8. Students compose two leads, and the teacher composes a lead also.
9. When everyone completes the leads, the teacher shares his/her lead and asks for students to volunteer. (Be prepared—I find that once everyone gets comfortable with the activity, everyone wants to share!) Repeat the activity three or four more times.
10. As a transition activity, the teacher redirects the writing of leads to an actual essay. Display an essay on the overhead, with the lead sentence blocked out. Direct the students to listen as the essay is read aloud. (Use an essay composed by one of your students or create a new essay yourself.)
11. Students compose a new lead for the essay, and all leads are shared orally.
12. Start a discussion about the effectiveness of the new leads. Questions to ask may include: Does the lead make you want to read on? What is effective about the lead? What kind of lead is it?
13. Transition to the final assignment. Students are instructed to select a topic from the list provided: sports, hobbies, holidays, friends, heroes, music, dreams, movies/T.V. shows, cartoons, and current events. Students are expected to write a verb/action, quote, summary, question, and a character lead for the selected topic. Each student selects one lead, and he/she writes an introductory paragraph using the selected lead. (See attached file.)
14. Students complete the work.
The class work and final writing activity are assessed separately. I simply give a check grade for creating the leads from artwork during class time. The class work is merely checked for understanding the concept and is a formative assessment.
The final writing activity is assessed a little differently. First, I check the leads that were created for the selected topic. I look to see that the lead matches its label. Secondly, I score the introductory paragraph using the following rubric. Allow students who are having problems to redo the paragraph after listening to good examples and conferring with the teacher.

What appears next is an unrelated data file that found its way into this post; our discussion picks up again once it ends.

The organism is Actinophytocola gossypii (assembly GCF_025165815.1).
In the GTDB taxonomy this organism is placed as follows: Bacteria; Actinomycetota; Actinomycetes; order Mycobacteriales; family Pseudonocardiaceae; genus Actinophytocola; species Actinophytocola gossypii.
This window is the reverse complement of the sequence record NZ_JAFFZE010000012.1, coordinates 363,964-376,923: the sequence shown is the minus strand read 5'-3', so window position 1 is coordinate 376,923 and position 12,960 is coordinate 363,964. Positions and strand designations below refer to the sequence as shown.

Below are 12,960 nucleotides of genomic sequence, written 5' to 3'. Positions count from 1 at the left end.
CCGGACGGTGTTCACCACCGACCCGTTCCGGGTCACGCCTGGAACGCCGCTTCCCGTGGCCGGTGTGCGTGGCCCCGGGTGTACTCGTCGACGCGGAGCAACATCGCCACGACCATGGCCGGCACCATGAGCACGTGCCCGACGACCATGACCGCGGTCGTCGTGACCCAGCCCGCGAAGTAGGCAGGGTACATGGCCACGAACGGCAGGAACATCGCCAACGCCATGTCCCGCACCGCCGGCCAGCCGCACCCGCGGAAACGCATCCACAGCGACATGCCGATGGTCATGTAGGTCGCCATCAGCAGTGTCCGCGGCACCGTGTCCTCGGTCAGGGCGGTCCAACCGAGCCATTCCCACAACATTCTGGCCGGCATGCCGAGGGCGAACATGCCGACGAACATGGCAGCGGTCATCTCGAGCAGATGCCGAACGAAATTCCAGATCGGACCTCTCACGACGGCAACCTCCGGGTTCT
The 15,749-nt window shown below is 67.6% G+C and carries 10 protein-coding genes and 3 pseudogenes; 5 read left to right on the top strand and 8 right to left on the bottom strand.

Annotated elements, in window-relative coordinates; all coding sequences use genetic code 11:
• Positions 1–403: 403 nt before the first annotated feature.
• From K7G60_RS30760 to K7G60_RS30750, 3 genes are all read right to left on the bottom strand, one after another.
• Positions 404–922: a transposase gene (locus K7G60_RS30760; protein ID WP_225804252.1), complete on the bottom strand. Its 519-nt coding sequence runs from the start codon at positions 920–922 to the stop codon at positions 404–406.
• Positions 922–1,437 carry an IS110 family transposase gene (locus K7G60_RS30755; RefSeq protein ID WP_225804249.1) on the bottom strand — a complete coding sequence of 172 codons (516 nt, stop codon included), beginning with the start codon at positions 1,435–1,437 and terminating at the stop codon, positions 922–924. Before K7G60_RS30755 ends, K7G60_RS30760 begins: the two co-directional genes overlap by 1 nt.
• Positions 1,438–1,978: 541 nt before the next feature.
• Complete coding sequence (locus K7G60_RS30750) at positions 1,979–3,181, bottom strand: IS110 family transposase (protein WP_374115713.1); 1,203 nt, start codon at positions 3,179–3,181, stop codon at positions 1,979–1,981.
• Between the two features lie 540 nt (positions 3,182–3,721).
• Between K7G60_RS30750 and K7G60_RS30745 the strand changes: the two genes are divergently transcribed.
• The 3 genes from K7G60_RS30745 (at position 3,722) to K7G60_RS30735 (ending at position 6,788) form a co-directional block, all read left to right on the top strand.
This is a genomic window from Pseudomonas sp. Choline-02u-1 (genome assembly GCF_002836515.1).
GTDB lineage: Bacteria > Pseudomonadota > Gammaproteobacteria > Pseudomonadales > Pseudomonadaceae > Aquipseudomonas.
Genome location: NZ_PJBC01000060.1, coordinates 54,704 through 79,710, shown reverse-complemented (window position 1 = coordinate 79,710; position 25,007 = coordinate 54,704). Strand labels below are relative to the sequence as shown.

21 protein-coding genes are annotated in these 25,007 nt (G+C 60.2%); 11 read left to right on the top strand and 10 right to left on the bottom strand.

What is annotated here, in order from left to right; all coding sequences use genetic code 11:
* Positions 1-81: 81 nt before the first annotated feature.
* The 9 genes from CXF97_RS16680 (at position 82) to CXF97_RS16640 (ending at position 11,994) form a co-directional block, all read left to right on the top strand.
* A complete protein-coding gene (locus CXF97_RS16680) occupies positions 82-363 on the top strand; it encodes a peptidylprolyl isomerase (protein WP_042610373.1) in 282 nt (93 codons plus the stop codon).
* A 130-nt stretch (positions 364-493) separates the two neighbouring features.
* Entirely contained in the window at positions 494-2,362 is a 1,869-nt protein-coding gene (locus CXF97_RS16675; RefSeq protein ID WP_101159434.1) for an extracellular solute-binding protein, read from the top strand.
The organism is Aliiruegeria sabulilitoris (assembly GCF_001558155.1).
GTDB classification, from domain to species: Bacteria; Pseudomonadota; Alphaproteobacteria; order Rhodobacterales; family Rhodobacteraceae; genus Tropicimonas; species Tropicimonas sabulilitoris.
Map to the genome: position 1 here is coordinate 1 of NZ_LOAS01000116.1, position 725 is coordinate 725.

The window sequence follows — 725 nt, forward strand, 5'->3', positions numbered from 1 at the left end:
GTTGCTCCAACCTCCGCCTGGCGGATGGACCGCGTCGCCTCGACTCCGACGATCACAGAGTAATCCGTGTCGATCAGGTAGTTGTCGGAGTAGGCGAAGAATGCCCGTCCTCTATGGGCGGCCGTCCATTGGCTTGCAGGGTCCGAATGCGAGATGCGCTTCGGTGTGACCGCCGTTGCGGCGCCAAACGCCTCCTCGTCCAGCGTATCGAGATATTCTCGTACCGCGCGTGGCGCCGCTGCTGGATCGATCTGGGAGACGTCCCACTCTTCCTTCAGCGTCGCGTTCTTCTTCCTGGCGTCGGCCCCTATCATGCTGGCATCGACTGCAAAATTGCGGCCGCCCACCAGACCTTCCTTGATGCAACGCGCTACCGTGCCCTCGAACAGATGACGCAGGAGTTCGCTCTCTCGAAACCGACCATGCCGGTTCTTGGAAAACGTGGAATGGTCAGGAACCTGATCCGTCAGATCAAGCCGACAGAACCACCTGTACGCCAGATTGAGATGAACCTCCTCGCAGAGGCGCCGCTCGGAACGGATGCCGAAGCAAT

Rubric for Introductory Paragraph:
4—Very Effective: The lead grabs the reader’s attention by being unexpected. The paragraph is clearly focused on the selected topic. Writing is logical and has few grammar errors.
3—Effective: The lead grabs the reader’s attention.
The paragraph is focused on the topic. Writing is clear and has few grammar errors.
2—Needs Work: The lead does not relate logically to the topic. Paragraph is loosely on topic and may exhibit several grammatical errors.
1—Help: Writing is fragmentary and contains many errors. Writing briefly addresses the topic. The lead is ineffective.
0—Did not attempt work.
I have completed this activity with 8th graders and a high school journalism class. In both instances, I have found that the students have enjoyed the writing. Not only do they love to share their own writing, but they also love to hear what others create. Best of all, this reminds students that writing doesn't always mean that you have to create something big like an essay; sentences and paragraphs are just as important.